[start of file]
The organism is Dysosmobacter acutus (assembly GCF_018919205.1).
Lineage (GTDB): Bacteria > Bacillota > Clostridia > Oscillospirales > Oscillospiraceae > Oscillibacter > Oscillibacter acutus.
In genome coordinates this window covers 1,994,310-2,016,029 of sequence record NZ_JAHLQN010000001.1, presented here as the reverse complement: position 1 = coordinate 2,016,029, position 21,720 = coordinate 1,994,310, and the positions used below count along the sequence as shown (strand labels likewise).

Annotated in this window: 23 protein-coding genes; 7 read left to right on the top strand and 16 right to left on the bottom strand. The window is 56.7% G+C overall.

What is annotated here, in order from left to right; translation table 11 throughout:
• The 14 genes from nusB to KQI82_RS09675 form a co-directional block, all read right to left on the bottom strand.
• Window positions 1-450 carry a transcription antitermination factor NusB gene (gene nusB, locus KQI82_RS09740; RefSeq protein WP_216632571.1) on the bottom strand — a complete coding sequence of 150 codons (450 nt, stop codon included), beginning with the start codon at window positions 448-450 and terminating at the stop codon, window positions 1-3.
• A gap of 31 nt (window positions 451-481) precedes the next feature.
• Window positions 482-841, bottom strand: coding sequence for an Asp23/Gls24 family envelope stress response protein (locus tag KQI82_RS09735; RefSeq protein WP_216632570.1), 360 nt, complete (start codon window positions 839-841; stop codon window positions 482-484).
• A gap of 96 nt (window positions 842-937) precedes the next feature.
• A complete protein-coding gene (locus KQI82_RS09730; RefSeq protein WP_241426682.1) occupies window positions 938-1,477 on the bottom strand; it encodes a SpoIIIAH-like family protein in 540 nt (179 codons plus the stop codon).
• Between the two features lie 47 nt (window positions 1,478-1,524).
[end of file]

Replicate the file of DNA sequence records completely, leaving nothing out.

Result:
The organism is Dysosmobacter acutus (assembly GCF_018919205.1).
Lineage (GTDB): Bacteria > Bacillota > Clostridia > Oscillospirales > Oscillospiraceae > Oscillibacter > Oscillibacter acutus.
In genome coordinates this window covers 1,994,310-2,016,029 of sequence record NZ_JAHLQN010000001.1, presented here as the reverse complement: position 1 = coordinate 2,016,029, position 21,720 = coordinate 1,994,310, and the positions used below count along the sequence as shown (strand labels likewise).

Annotated in this window: 23 protein-coding genes; 7 read left to right on the top strand and 16 right to left on the bottom strand. The window is 56.7% G+C overall.

What is annotated here, in order from left to right; translation table 11 throughout:
• The 14 genes from nusB to KQI82_RS09675 form a co-directional block, all read right to left on the bottom strand.
• Window positions 1-450 carry a transcription antitermination factor NusB gene (gene nusB, locus KQI82_RS09740; RefSeq protein WP_216632571.1) on the bottom strand — a complete coding sequence of 150 codons (450 nt, stop codon included), beginning with the start codon at window positions 448-450 and terminating at the stop codon, window positions 1-3.
• A gap of 31 nt (window positions 451-481) precedes the next feature.
• Window positions 482-841, bottom strand: coding sequence for an Asp23/Gls24 family envelope stress response protein (locus tag KQI82_RS09735; RefSeq protein WP_216632570.1), 360 nt, complete (start codon window positions 839-841; stop codon window positions 482-484).
• A gap of 96 nt (window positions 842-937) precedes the next feature.
• A complete protein-coding gene (locus KQI82_RS09730; RefSeq protein WP_241426682.1) occupies window positions 938-1,477 on the bottom strand; it encodes a SpoIIIAH-like family protein in 540 nt (179 codons plus the stop codon).
• Between the two features lie 47 nt (window positions 1,478-1,524).